Due to Penn State University’s continued progress toward ensuring athletics integrity, the NCAA Executive Committee is gradually restoring football scholarships the university lost because of sanctions more than a year ago. These changes were endorsed by the Division I Board of Directors and based on the recommendation of George Mitchell, the independent Athletics Integrity Monitor for Penn State and former U.S. Senator.
This action is based on the recommendation of former U.S. Senator George Mitchell, the independent Athletics Integrity Monitor for Penn State, and was endorsed by the Division I Board of Directors. Because the Big Ten signed the Athletics Integrity Agreement, the Executive Committee sought the conference’s input.
This decision is intended to acknowledge Penn State’s progress in implementing the Athletics Integrity Agreement, as identified by Senator Mitchell, and to provide additional scholarship opportunities for football student-athletes.
Beginning next academic year (2014-15), five additional initial scholarships will be restored to the university’s football team. This amount will continue to increase until they reach the full allocation of 25 initial in 2015-16 and 85 total football scholarships in 2016-17.
“While there is more work to be done, Penn State has clearly demonstrated its commitment to restoring integrity in its athletics program,” said Mitchell. “The university has substantially completed the initial implementation of all the Freeh Report recommendations and its obligations to the Athletics Integrity Agreement, so relief from the scholarship reductions is warranted and deserved.”
Consistent with Mitchell’s recommendation, the Executive Committee agreed the existing postseason ban, $60 million fine to help fund child abuse programs and other sanctions outlined in the consent decree will remain in effect. However, the group may consider additional mitigation of the postseason ban in the future depending upon Penn State’s continued progress.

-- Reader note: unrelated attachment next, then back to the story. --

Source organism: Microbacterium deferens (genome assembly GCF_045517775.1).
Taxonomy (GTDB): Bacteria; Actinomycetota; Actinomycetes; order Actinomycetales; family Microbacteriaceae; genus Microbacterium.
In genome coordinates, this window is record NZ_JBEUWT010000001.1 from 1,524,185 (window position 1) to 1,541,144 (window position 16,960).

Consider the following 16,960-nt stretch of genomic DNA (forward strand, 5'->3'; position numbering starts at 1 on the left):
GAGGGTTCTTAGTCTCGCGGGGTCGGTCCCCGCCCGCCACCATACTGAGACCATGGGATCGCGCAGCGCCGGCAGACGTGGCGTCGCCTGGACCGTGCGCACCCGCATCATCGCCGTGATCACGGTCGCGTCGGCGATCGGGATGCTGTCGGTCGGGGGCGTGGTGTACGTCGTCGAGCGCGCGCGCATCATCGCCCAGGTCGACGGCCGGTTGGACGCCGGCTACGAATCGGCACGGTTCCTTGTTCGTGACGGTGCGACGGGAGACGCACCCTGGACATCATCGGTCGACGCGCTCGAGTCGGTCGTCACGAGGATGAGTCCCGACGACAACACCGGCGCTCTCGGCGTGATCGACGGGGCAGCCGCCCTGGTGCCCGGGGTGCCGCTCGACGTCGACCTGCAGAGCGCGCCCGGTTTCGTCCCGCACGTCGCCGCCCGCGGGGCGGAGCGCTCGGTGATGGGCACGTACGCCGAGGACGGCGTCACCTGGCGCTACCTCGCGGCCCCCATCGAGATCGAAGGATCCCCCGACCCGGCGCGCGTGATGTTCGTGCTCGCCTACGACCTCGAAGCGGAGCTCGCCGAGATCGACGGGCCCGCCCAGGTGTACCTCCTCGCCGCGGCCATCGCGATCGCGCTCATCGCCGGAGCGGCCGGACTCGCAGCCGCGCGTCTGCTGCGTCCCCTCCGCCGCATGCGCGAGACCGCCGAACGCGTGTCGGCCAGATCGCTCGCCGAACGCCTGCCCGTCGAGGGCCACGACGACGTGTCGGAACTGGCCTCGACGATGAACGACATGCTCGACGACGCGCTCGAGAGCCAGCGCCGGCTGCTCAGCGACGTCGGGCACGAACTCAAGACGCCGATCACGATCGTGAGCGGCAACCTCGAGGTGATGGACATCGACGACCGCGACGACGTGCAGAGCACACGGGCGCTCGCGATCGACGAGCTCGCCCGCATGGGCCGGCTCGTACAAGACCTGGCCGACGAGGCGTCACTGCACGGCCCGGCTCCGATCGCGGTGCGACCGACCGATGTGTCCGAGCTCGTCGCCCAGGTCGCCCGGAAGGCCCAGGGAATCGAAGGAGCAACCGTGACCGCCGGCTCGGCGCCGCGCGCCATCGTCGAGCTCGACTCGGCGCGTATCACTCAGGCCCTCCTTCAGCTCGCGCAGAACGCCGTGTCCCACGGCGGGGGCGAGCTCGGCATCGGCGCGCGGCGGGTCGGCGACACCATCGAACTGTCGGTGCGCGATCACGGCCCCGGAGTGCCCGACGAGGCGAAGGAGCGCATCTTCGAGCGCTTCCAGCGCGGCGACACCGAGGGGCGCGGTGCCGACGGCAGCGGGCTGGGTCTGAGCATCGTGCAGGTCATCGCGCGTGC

“Providing relief from the scholarship restrictions will give more student-athletes an opportunity to attend Penn State on athletics scholarship while also creating an incentive for the university to continue its progress under new leadership after President Erickson’s impending departure,” said Mitchell.
Penn State’s original sanctions included a limit of 15 initial scholarships (from 25) per year from 2013-14 through 2016-17 and a limit of 65 total scholarships (from 85) per year from 2014-15 through 2017-18.
The leadership of the Executive Committee met with the Division I Board of Directors and presidents from the Big Ten Conference prior to taking a vote on the action. During these discussions, Mitchell briefed the group on his work to date and the university’s compliance with the Athletics Integrity Agreement.
“The decision is the result of a thoughtful and deliberative process to ensure we reached the most appropriate outcome,” said Rita Hartung Cheng, who chaired the recent Executive Committee meetings regarding Senator Mitchell’s annual report and chancellor of Southern Illinois University at Carbondale. “During our discussions, we had the benefit of engaging with Senator Mitchell’s expert perspective and the views of our Big Ten colleagues.”
The Executive Committee expressed its appreciation of Mitchell’s oversight of the process.
“We would like to thank Senator Mitchell for his meticulous oversight and guidance throughout this process,” said LouAnna Simon, chair of the Executive Committee and president of Michigan State University. “His dedication, as well as Penn State’s commitment to improvement, has paved the way for continued improvement for the university.”
Mitchell will continue to work with Penn State as it seeks to complete the Athletics Integrity Agreement.
“The goal has always been to ensure the university reinforces clear expectations and a daily mindset within athletics that the highest priority must be placed on educating, nurturing and protecting young people,” said NCAA President Mark Emmert. “The Executive Committee’s decision to restore the football scholarships provides additional education opportunities and is an important recognition of Penn State’s progress.”